A group of researchers from Qatar has had their research about the impact of stroke on the Qatari adult population published in an international scientific journal.
The study, titled ‘Stroke in the Adult Qatari Population: A Hospital-based Retrospective Cohort Study’, was published last month by 'PLOS One', a reputable peer-reviewed open-access scientific journal, Hamad Medical Corporation (HMC) said in a statement Saturday.
Dr Yahia Zakaria Bashier Imam, a consultant with HMC's Neurosciences Institute and a principal investigator of the study, says the research is significant because it is the first of its kind.
“Stroke ranks after only heart disease as the leading cause of death worldwide. Major risk factors for stroke include hypertension, smoking, dyslipidemia, diabetes and obesity. Diabetes and high blood pressure are common among Qatari stroke patients (more than two-thirds of the studied patients were diabetic or had high blood pressure) and might be a contributing factor to the increasing incidence of stroke in Qatar,” said Dr Imam.
“Qatari women, in particular, were found to have an increased risk of recurrent strokes, disability and higher mortality, compared with males. Increased age and risk factors may be contributing factors but this warrants further research,” Dr Imam added.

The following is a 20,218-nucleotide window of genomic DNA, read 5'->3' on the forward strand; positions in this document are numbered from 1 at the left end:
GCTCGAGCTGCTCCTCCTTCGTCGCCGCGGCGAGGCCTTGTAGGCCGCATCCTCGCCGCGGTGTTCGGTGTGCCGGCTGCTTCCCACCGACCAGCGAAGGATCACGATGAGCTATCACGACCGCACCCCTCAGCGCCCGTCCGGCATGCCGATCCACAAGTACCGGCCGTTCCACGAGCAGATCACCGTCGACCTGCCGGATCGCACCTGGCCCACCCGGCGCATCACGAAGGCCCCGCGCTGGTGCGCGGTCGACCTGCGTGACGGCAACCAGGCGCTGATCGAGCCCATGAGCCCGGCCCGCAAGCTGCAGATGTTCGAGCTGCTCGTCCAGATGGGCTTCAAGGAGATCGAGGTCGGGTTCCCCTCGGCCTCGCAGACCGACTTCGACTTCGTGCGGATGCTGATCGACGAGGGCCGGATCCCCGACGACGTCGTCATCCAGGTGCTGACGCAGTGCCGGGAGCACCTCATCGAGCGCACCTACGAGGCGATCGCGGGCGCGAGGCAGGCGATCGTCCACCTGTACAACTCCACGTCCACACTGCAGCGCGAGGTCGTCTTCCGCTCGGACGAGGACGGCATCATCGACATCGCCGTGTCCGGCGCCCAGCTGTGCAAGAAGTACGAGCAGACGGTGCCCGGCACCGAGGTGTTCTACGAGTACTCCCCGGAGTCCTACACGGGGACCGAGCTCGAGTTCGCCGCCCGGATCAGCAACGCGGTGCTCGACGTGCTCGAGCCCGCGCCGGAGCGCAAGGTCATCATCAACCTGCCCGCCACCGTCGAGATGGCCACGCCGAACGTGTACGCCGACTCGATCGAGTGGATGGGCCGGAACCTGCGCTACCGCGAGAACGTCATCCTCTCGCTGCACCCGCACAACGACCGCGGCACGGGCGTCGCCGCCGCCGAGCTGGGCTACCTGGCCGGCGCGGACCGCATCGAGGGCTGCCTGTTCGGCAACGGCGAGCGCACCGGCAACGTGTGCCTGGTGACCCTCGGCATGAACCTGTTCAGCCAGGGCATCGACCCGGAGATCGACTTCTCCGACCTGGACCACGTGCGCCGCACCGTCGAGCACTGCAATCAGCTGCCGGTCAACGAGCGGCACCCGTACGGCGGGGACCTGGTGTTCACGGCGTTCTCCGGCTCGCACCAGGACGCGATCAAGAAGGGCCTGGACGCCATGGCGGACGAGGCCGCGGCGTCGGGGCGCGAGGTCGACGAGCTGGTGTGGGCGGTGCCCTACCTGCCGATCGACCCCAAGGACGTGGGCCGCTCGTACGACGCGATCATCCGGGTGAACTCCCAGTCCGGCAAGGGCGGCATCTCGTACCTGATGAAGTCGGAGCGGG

“This study is significant as it lays the foundation for future research on the incidence of stroke in Qataris. We hope it will act as an impetus for further investigation of this population group and specifically the identification of potentially modifiable risk factors and preventive strategies,” Dr Imam noted.
The study, which included researchers from HMC’s Neuroscience Institute and Medical Research Centre, Weill Cornell Medicine-Qatar and the University of Alberta in Canada, involved a retrospective review of all Qatari adults presenting with stroke at HMC during a five-year period.
“HMC is the sole provider of acute stroke care in Qatar and in recent years our Stroke Service has undergone an enormous transformation. Since 2014, the Stroke Service has twice been accredited by Joint Commission International, endorsing the quality and safety of the care provided to patients,” said Dr Naveed Akhtar, senior consultant neurologist, head of Stroke Service at HMC and a collaborator on the study.
“Hamad General Hospital is fully equipped for acute stroke care with the Stroke Service’s multidisciplinary team able to provide thrombolysis and interventional thrombectomy for patients who meet the criteria. Since the launch of the Neuroscience Institute, the service has cared for more than 12,000 patients, 19% of them being Qatari nationals,” said Dr Akhtar.
“HMC offers stroke patients a very high standard of care. However, epidemiological studies focusing on stroke in Qatar are scarce and there is very limited research on the stroke characteristics in Qataris compared to other populations. We hope our research will pave the way for more study into this important topic,” added Dr Akhtar.